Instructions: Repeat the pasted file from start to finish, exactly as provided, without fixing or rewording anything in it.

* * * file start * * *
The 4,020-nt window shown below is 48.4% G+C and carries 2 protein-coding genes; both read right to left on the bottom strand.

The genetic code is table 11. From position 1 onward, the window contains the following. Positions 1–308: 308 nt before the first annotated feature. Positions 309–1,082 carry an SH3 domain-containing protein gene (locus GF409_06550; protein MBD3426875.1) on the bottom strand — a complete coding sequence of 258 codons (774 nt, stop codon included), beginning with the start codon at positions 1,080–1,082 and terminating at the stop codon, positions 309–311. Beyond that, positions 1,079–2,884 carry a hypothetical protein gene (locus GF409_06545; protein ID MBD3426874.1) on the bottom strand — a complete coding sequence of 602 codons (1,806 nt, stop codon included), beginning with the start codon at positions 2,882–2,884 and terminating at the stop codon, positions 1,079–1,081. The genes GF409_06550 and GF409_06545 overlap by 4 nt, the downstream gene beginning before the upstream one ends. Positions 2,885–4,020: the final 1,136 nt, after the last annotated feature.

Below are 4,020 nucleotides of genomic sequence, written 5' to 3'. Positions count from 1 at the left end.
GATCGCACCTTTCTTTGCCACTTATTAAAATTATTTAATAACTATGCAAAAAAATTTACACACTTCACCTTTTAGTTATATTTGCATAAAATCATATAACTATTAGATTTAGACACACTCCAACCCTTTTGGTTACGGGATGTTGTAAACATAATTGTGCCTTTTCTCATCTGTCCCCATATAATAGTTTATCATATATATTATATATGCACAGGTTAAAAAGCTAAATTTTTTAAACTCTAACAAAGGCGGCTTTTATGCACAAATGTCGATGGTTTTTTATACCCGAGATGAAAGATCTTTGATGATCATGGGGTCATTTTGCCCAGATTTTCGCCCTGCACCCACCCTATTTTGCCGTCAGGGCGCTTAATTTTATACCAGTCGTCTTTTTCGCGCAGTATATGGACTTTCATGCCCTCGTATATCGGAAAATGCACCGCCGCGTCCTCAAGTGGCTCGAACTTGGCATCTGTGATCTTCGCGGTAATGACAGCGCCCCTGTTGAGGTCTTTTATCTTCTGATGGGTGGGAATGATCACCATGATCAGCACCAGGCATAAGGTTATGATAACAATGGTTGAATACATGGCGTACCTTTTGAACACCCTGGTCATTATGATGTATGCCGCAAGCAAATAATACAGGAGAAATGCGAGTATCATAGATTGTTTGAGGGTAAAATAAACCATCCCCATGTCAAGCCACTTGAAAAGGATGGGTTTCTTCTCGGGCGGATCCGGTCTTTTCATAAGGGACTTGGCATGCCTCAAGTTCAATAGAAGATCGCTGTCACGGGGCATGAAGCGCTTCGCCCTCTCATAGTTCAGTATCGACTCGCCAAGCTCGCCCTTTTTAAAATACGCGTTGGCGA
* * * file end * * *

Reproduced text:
The 4,020-nt window shown below is 48.4% G+C and carries 2 protein-coding genes; both read right to left on the bottom strand.

The genetic code is table 11. From position 1 onward, the window contains the following. Positions 1–308: 308 nt before the first annotated feature. Positions 309–1,082 carry an SH3 domain-containing protein gene (locus GF409_06550; protein MBD3426875.1) on the bottom strand — a complete coding sequence of 258 codons (774 nt, stop codon included), beginning with the start codon at positions 1,080–1,082 and terminating at the stop codon, positions 309–311. Beyond that, positions 1,079–2,884 carry a hypothetical protein gene (locus GF409_06545; protein ID MBD3426874.1) on the bottom strand — a complete coding sequence of 602 codons (1,806 nt, stop codon included), beginning with the start codon at positions 2,882–2,884 and terminating at the stop codon, positions 1,079–1,081. The genes GF409_06550 and GF409_06545 overlap by 4 nt, the downstream gene beginning before the upstream one ends. Positions 2,885–4,020: the final 1,136 nt, after the last annotated feature.

Below are 4,020 nucleotides of genomic sequence, written 5' to 3'. Positions count from 1 at the left end.
GATCGCACCTTTCTTTGCCACTTATTAAAATTATTTAATAACTATGCAAAAAAATTTACACACTTCACCTTTTAGTTATATTTGCATAAAATCATATAACTATTAGATTTAGACACACTCCAACCCTTTTGGTTACGGGATGTTGTAAACATAATTGTGCCTTTTCTCATCTGTCCCCATATAATAGTTTATCATATATATTATATATGCACAGGTTAAAAAGCTAAATTTTTTAAACTCTAACAAAGGCGGCTTTTATGCACAAATGTCGATGGTTTTTTATACCCGAGATGAAAGATCTTTGATGATCATGGGGTCATTTTGCCCAGATTTTCGCCCTGCACCCACCCTATTTTGCCGTCAGGGCGCTTAATTTTATACCAGTCGTCTTTTTCGCGCAGTATATGGACTTTCATGCCCTCGTATATCGGAAAATGCACCGCCGCGTCCTCAAGTGGCTCGAACTTGGCATCTGTGATCTTCGCGGTAATGACAGCGCCCCTGTTGAGGTCTTTTATCTTCTGATGGGTGGGAATGATCACCATGATCAGCACCAGGCATAAGGTTATGATAACAATGGTTGAATACATGGCGTACCTTTTGAACACCCTGGTCATTATGATGTATGCCGCAAGCAAATAATACAGGAGAAATGCGAGTATCATAGATTGTTTGAGGGTAAAATAAACCATCCCCATGTCAAGCCACTTGAAAAGGATGGGTTTCTTCTCGGGCGGATCCGGTCTTTTCATAAGGGACTTGGCATGCCTCAAGTTCAATAGAAGATCGCTGTCACGGGGCATGAAGCGCTTCGCCCTCTCATAGTTCAGTATCGACTCGCCAAGCTCGCCCTTTTTAAAATACGCGTTGGCGA